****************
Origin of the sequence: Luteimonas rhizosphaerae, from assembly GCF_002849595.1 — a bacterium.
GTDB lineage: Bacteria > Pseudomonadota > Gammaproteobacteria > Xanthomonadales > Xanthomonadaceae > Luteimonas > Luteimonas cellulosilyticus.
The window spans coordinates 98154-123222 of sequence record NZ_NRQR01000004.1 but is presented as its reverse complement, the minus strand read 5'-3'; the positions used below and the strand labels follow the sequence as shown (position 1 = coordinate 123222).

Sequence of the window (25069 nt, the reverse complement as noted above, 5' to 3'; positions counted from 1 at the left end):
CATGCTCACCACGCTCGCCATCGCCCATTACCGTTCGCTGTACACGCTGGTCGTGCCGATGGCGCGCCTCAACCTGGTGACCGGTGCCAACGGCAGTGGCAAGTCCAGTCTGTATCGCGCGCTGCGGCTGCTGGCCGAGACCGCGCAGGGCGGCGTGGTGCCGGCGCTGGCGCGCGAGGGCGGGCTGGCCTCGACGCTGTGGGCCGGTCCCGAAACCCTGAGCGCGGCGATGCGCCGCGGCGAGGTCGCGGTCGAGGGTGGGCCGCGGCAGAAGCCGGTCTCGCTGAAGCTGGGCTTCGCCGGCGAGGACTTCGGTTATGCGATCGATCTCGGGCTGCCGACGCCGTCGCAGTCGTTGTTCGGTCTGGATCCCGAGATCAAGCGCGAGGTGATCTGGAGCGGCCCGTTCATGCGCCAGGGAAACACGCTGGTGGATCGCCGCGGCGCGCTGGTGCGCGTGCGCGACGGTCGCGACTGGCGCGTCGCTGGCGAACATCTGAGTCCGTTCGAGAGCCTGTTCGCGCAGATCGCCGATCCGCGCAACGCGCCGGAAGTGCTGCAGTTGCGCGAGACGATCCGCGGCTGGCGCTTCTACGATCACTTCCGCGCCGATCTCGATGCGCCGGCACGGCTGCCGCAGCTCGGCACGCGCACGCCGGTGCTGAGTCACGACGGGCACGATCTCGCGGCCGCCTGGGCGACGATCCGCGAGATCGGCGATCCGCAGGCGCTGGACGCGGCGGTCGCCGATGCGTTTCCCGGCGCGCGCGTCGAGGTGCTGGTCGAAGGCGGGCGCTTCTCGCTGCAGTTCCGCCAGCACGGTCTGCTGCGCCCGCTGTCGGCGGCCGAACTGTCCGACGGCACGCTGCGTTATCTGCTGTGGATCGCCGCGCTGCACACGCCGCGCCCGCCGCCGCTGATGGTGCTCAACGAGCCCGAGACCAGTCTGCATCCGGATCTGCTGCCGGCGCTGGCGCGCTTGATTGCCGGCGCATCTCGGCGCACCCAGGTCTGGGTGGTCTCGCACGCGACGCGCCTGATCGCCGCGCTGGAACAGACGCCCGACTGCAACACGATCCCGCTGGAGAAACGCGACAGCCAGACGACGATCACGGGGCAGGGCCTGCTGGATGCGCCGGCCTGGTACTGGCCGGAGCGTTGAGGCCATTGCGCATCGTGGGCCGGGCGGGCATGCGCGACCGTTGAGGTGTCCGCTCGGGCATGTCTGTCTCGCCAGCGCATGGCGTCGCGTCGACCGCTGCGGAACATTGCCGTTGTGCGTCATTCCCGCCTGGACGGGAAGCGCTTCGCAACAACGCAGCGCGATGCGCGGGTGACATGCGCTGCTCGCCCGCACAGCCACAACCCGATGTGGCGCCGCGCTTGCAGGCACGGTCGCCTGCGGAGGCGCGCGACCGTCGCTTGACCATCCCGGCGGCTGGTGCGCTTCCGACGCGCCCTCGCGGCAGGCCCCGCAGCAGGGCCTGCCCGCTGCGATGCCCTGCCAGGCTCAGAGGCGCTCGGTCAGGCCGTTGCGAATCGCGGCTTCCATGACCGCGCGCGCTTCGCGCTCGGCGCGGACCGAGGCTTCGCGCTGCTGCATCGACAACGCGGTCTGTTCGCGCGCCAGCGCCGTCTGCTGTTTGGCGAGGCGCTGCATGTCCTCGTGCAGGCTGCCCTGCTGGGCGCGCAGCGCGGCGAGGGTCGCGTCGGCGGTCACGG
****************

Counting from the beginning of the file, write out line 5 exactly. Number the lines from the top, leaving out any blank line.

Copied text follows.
CATGCTCACCACGCTCGCCATCGCCCATTACCGTTCGCTGTACACGCTGGTCGTGCCGATGGCGCGCCTCAACCTGGTGACCGGTGCCAACGGCAGTGGCAAGTCCAGTCTGTATCGCGCGCTGCGGCTGCTGGCCGAGACCGCGCAGGGCGGCGTGGTGCCGGCGCTGGCGCGCGAGGGCGGGCTGGCCTCGACGCTGTGGGCCGGTCCCGAAACCCTGAGCGCGGCGATGCGCCGCGGCGAGGTCGCGGTCGAGGGTGGGCCGCGGCAGAAGCCGGTCTCGCTGAAGCTGGGCTTCGCCGGCGAGGACTTCGGTTATGCGATCGATCTCGGGCTGCCGACGCCGTCGCAGTCGTTGTTCGGTCTGGATCCCGAGATCAAGCGCGAGGTGATCTGGAGCGGCCCGTTCATGCGCCAGGGAAACACGCTGGTGGATCGCCGCGGCGCGCTGGTGCGCGTGCGCGACGGTCGCGACTGGCGCGTCGCTGGCGAACATCTGAGTCCGTTCGAGAGCCTGTTCGCGCAGATCGCCGATCCGCGCAACGCGCCGGAAGTGCTGCAGTTGCGCGAGACGATCCGCGGCTGGCGCTTCTACGATCACTTCCGCGCCGATCTCGATGCGCCGGCACGGCTGCCGCAGCTCGGCACGCGCACGCCGGTGCTGAGTCACGACGGGCACGATCTCGCGGCCGCCTGGGCGACGATCCGCGAGATCGGCGATCCGCAGGCGCTGGACGCGGCGGTCGCCGATGCGTTTCCCGGCGCGCGCGTCGAGGTGCTGGTCGAAGGCGGGCGCTTCTCGCTGCAGTTCCGCCAGCACGGTCTGCTGCGCCCGCTGTCGGCGGCCGAACTGTCCGACGGCACGCTGCGTTATCTGCTGTGGATCGCCGCGCTGCACACGCCGCGCCCGCCGCCGCTGATGGTGCTCAACGAGCCCGAGACCAGTCTGCATCCGGATCTGCTGCCGGCGCTGGCGCGCTTGATTGCCGGCGCATCTCGGCGCACCCAGGTCTGGGTGGTCTCGCACGCGACGCGCCTGATCGCCGCGCTGGAACAGACGCCCGACTGCAACACGATCCCGCTGGAGAAACGCGACAGCCAGACGACGATCACGGGGCAGGGCCTGCTGGATGCGCCGGCCTGGTACTGGCCGGAGCGTTGAGGCCATTGCGCATCGTGGGCCGGGCGGGCATGCGCGACCGTTGAGGTGTCCGCTCGGGCATGTCTGTCTCGCCAGCGCATGGCGTCGCGTCGACCGCTGCGGAACATTGCCGTTGTGCGTCATTCCCGCCTGGACGGGAAGCGCTTCGCAACAACGCAGCGCGATGCGCGGGTGACATGCGCTGCTCGCCCGCACAGCCACAACCCGATGTGGCGCCGCGCTTGCAGGCACGGTCGCCTGCGGAGGCGCGCGACCGTCGCTTGACCATCCCGGCGGCTGGTGCGCTTCCGACGCGCCCTCGCGGCAGGCCCCGCAGCAGGGCCTGCCCGCTGCGATGCCCTGCCAGGCTCAGAGGCGCTCGGTCAGGCCGTTGCGAATCGCGGCTTCCATGACCGCGCGCGCTTCGCGCTCGGCGCGGACCGAGGCTTCGCGCTGCTGCATCGACAACGCGGTCTGTTCGCGCGCCAGCGCCGTCTGCTGTTTGGCGAGGCGCTGCATGTCCTCGTGCAGGCTGCCCTGCTGGGCGCGCAGCGCGGCGAGGGTCGCGTCGGCGGTCACGG